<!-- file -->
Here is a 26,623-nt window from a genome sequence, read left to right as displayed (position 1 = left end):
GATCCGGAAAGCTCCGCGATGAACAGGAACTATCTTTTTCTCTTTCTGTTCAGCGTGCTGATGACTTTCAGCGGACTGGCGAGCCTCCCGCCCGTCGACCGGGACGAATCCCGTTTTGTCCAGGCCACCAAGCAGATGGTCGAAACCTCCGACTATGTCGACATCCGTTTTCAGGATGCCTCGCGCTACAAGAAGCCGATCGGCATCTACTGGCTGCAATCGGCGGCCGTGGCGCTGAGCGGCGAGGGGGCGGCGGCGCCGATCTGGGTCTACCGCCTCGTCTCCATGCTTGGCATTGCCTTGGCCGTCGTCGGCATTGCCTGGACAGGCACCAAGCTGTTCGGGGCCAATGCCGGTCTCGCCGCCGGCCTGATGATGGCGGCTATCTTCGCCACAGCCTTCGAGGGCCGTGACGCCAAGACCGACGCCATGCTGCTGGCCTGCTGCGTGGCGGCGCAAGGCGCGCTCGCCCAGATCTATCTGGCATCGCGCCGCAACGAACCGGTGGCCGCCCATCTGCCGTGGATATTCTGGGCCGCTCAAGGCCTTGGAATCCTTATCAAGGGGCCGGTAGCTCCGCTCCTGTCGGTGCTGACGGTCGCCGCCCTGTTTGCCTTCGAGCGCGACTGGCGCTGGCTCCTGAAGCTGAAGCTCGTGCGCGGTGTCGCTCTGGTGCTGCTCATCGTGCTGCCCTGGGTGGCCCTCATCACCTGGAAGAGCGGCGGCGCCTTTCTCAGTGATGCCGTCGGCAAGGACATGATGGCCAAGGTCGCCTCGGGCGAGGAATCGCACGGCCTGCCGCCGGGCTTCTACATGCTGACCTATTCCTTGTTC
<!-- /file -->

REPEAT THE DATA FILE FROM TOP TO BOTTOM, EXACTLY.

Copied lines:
Here is a 26,623-nt window from a genome sequence, read left to right as displayed (position 1 = left end):
GATCCGGAAAGCTCCGCGATGAACAGGAACTATCTTTTTCTCTTTCTGTTCAGCGTGCTGATGACTTTCAGCGGACTGGCGAGCCTCCCGCCCGTCGACCGGGACGAATCCCGTTTTGTCCAGGCCACCAAGCAGATGGTCGAAACCTCCGACTATGTCGACATCCGTTTTCAGGATGCCTCGCGCTACAAGAAGCCGATCGGCATCTACTGGCTGCAATCGGCGGCCGTGGCGCTGAGCGGCGAGGGGGCGGCGGCGCCGATCTGGGTCTACCGCCTCGTCTCCATGCTTGGCATTGCCTTGGCCGTCGTCGGCATTGCCTGGACAGGCACCAAGCTGTTCGGGGCCAATGCCGGTCTCGCCGCCGGCCTGATGATGGCGGCTATCTTCGCCACAGCCTTCGAGGGCCGTGACGCCAAGACCGACGCCATGCTGCTGGCCTGCTGCGTGGCGGCGCAAGGCGCGCTCGCCCAGATCTATCTGGCATCGCGCCGCAACGAACCGGTGGCCGCCCATCTGCCGTGGATATTCTGGGCCGCTCAAGGCCTTGGAATCCTTATCAAGGGGCCGGTAGCTCCGCTCCTGTCGGTGCTGACGGTCGCCGCCCTGTTTGCCTTCGAGCGCGACTGGCGCTGGCTCCTGAAGCTGAAGCTCGTGCGCGGTGTCGCTCTGGTGCTGCTCATCGTGCTGCCCTGGGTGGCCCTCATCACCTGGAAGAGCGGCGGCGCCTTTCTCAGTGATGCCGTCGGCAAGGACATGATGGCCAAGGTCGCCTCGGGCGAGGAATCGCACGGCCTGCCGCCGGGCTTCTACATGCTGACCTATTCCTTGTTC